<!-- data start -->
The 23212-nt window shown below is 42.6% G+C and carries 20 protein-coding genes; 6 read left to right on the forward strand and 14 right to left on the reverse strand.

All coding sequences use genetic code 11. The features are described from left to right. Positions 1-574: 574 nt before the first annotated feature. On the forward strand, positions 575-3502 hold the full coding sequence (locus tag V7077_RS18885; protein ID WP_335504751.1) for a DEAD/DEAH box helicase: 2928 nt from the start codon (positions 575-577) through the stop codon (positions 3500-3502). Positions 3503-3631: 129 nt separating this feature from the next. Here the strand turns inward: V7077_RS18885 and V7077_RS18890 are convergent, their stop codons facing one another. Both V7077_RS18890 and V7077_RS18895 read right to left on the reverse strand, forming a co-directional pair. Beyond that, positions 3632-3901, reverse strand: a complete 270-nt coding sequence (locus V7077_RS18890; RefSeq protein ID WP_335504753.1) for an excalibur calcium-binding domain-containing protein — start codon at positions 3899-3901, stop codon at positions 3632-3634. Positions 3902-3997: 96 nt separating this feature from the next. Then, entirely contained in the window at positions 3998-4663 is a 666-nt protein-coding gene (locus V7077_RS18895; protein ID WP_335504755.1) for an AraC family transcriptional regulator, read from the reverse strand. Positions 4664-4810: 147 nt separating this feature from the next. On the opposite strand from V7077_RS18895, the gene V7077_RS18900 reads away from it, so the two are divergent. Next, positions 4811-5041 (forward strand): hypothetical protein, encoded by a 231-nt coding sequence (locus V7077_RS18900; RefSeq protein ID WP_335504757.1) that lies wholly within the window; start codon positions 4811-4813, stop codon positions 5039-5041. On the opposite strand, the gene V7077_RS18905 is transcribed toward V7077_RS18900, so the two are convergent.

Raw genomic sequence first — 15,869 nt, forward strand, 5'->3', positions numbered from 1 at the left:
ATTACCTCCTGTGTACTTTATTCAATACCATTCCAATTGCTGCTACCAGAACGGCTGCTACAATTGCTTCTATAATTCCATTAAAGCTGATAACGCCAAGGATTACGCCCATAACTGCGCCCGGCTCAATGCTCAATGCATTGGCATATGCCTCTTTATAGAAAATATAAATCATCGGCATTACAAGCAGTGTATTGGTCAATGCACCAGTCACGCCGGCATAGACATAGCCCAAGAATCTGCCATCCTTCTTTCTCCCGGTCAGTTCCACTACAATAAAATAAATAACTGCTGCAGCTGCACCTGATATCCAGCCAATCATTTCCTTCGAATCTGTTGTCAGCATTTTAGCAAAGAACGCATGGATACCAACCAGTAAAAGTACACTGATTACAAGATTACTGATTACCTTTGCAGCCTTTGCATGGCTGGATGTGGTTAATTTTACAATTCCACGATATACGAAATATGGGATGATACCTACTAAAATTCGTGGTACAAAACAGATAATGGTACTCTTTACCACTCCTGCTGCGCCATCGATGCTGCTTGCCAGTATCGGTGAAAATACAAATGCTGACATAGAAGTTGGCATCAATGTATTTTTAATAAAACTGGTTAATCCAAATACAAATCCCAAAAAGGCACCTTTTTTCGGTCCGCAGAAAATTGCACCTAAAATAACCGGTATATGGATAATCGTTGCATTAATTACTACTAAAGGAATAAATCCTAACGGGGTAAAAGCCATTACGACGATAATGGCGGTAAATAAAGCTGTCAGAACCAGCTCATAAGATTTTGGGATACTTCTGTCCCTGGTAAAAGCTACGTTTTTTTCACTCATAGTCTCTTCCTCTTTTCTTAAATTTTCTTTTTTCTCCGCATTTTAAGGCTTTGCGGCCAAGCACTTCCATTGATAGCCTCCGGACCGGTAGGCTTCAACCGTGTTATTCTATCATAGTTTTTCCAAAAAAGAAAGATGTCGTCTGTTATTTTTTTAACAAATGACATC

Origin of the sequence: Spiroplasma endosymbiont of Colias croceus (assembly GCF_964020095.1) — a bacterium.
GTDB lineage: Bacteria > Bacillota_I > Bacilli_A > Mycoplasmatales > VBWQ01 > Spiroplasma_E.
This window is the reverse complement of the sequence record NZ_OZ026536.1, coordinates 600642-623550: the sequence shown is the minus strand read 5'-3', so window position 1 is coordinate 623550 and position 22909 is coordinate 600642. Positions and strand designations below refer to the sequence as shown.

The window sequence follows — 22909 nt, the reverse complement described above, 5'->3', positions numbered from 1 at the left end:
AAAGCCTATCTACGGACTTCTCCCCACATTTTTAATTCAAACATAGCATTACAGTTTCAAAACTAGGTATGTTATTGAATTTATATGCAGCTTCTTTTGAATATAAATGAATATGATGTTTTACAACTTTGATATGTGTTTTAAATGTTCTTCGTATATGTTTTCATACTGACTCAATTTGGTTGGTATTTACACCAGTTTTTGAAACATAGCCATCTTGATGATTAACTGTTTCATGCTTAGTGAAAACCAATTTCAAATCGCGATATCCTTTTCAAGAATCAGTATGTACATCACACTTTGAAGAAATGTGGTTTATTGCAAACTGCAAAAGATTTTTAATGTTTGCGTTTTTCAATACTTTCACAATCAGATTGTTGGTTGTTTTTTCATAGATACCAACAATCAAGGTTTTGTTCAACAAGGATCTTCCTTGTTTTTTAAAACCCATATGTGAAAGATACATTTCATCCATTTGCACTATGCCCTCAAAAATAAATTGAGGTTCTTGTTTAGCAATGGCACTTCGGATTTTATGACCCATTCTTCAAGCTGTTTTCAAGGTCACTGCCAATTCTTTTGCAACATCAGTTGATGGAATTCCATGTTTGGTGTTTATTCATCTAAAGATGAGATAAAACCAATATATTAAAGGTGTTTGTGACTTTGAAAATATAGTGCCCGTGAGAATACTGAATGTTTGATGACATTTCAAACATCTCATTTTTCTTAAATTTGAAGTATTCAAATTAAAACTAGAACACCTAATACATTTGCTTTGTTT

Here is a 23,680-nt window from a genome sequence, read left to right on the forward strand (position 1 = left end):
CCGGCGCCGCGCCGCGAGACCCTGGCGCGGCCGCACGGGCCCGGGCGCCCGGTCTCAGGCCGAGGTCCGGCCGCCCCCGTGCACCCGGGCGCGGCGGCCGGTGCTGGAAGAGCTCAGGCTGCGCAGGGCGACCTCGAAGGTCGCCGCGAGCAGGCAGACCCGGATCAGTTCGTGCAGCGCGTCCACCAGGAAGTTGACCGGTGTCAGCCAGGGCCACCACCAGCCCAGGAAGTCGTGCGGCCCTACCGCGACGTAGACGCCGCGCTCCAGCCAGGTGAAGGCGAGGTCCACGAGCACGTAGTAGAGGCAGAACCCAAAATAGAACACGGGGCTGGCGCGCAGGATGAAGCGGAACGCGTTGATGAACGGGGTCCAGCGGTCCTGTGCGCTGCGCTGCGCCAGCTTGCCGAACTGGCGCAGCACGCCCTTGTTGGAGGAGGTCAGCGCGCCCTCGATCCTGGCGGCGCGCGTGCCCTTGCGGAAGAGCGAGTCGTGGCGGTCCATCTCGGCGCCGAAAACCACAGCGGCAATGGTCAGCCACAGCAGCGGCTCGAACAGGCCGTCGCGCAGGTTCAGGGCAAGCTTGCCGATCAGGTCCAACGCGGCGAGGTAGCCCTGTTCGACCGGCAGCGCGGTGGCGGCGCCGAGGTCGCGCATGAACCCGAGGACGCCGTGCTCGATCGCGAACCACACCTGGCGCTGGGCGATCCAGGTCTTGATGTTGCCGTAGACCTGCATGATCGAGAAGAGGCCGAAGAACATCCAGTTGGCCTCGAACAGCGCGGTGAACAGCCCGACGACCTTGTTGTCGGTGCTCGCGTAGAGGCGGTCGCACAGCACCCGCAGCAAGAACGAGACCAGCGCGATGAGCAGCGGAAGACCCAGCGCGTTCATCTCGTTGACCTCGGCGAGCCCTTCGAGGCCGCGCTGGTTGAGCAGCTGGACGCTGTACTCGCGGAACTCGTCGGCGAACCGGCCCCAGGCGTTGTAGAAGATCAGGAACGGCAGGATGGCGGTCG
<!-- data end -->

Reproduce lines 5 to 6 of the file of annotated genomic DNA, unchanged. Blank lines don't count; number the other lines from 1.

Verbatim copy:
Origin of the sequence: Spiroplasma endosymbiont of Colias croceus (assembly GCF_964020095.1) — a bacterium.
GTDB lineage: Bacteria > Bacillota_I > Bacilli_A > Mycoplasmatales > VBWQ01 > Spiroplasma_E.